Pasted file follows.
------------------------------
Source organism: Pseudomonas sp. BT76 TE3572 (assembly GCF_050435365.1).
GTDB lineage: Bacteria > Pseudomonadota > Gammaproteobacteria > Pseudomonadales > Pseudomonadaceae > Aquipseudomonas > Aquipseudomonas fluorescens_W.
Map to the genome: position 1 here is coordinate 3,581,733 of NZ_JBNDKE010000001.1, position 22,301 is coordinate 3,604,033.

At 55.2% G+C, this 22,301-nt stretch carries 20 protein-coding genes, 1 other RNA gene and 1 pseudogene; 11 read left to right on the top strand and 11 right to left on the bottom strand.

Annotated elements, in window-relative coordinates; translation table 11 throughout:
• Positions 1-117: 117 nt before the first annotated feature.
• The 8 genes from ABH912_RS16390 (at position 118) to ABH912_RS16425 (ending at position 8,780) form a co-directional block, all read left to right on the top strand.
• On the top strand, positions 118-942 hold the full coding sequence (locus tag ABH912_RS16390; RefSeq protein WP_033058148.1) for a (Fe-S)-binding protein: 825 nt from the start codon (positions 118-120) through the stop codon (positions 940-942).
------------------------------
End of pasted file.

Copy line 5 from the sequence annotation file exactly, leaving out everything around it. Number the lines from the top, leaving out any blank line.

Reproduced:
Annotated elements, in window-relative coordinates; translation table 11 throughout: